Source: Smith, Peter B. “My home tetrad.” Sussex Botanical Recording Society Newsletter, no. 91 (November 2020). https://www.sussexflora.org.uk/wp-content/uploads/2022/02/Newsletter_nov_20.pdf.
Faced with Lockdown, I realised that it created an opportunity to look more intensively at what could be found by walking out of my own front door. We were all encouraged to walk, and I did that in an SBRS sort of way. My home tetrad is TQ50D, centred on the village of Selmeston. It is predominantly arable and pasture, but includes a substantial area of long-established woodland on gault clay. Unusually for East Sussex it has an area of lower greensand, some of which was quarried in the past, and part of which is the basis of a turf farm. The Flora records 363 species present, the great majority recorded earlier by persons other than me. When I became an active recorder some years ago, I needed to add only 23 more records before the cutoff for record submissions to the Flora. This year I have recorded 381 species, with 40 of the earlier records no longer found, but 58 new ones added. Some of these differences are no doubt attributable to my having missed what was present, and some are due to my having recorded rather more casual species derived from gardens and agriculture than was the practice in earlier times. Here I focus on what seem to me the more interesting finds and changes, some good, some not.
Cricket is said to have been played in the village for more than 150 years. The pitch is on greensand and is normally close mown, but COVID delayed that process this year, and that enabled me to scrutinise the outfield more thoroughly. Early in the year I found extensive areas of Montia fontana (Blinks) and a hands and knees search revealed a good colony of Moenchia erecta (Upright Chickweed). The boundary of the cricket field has also been undisturbed for a long period, and in spring had new records for Carex caryophyllea (Spring Sedge) and Viola canina (Heath Dog-violet). Later in the year, there are Silaum silaus (Pepper-saxifrage), Genista tinctoria (Dyer’s Greenweed) and Achillea ptarmica (Sneezewort). Nearby are the disused sandpits. In the past these have been a treasure trove for small clovers, with one of few inland Sussex sites for Trifolium scabrum (Rough Clover). Unfortunately the best area has become overgrown with brambles and this species, as well as T. subterraneum (Subterranean Clover) and T. ornithopodioides (Bird’s-foot Clover), appears lost. Lemna minuta (Least Duckweed) has reached a pond in one of the pits and Dactylorhiza fuchsii (Common Spotted-orchid) does well nearby. The flora of the turf farm follows the cycle of turf removal and subsequent reseeding. This year there was a wonderful mass of Spergula arvensis (Corn Spurrey), and a new record for Spergularia rubra (Sand Spurrey).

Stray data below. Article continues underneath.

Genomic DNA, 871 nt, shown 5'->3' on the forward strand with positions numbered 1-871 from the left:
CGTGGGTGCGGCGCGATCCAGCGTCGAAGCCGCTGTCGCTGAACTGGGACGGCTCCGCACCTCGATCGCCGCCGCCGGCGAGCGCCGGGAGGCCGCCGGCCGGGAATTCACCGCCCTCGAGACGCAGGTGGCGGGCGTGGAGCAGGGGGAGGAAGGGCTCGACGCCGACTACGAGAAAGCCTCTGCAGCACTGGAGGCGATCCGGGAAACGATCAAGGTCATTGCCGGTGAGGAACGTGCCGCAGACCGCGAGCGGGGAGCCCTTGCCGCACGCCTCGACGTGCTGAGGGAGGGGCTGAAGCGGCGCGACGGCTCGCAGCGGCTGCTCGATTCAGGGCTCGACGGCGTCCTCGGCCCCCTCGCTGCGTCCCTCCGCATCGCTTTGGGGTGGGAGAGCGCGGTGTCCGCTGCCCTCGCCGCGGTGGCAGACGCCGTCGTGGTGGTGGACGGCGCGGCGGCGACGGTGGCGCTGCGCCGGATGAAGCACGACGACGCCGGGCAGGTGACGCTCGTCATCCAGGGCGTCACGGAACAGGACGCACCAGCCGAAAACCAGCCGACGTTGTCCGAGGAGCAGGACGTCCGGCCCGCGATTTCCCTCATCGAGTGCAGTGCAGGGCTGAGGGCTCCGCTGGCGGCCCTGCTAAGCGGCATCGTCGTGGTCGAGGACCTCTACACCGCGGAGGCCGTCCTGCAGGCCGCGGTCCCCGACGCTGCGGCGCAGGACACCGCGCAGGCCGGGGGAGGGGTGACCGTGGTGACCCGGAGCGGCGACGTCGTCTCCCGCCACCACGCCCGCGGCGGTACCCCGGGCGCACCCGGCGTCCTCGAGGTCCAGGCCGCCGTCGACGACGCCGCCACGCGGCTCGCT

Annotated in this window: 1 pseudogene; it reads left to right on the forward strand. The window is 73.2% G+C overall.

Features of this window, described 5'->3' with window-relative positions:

The churchyard is managed with conservation in mind, and continues to feature a spreading colony of Hermodactylus tuberosus (Snake’s-head Iris), and varieties of Ulmus agg. whose identities I have not explored. There has been extensive forestry work in part of the woodland area in recent years, and this has opened up some areas, for instance with Galega officinalis (Goat’s-rue) and Hypericum hirsutum (Hairy St John’s-wort). Perhaps due to the forestry work I could not find Platanthera chlorantha (Greater Buttterfly-orchid) or Orchis mascula (Early-purple Orchid) this year, but I do not think that they have been lost. A damp ride revealed Carex strigosa (Thin-spiked Woodsedge). There are no recent records for this species here, but some rather implausible old records for two tetrads further south. It has most likely long been present in this wood.
The verge of the A27 provides a further distinctive habitat. Beta vulgaris ssp. maritima (Sea Beet) has become extensively established on the roadside verge in this section, along with the usual salt-tolerant suspects, Cochlearia danica (Danish Scurvygrass), Spergularia media (Greater Sea-spurrey) and Plantago coronopus (Buck’s-horn Plantain).
Current agricultural practices are making arable margins more accessible than they used to be. This may account for some of the new species that I was able to locate. For instance, I found two separate populations of Euphorbia platyphyllos (Broad-leaved Spurge) and noted that Phalaris paradoxa (Awned Canary-grass) has become widespread round several fields. One definite loss is Ranunculus tripartitus (Three-lobed Crowfoot), which I found a few years ago in a former farmyard pond that later became a neighbour’s garden pond. The house recently changed hands and the new owner has filled in the pond. Overall, I find it rather alarming that there should be such a rapid turnover in the species present as these results suggest. Native species are being lost, and replaced by non-native species. The process continues and is being aided and abetted by farmers sowing field margins with exotic seed-mixes.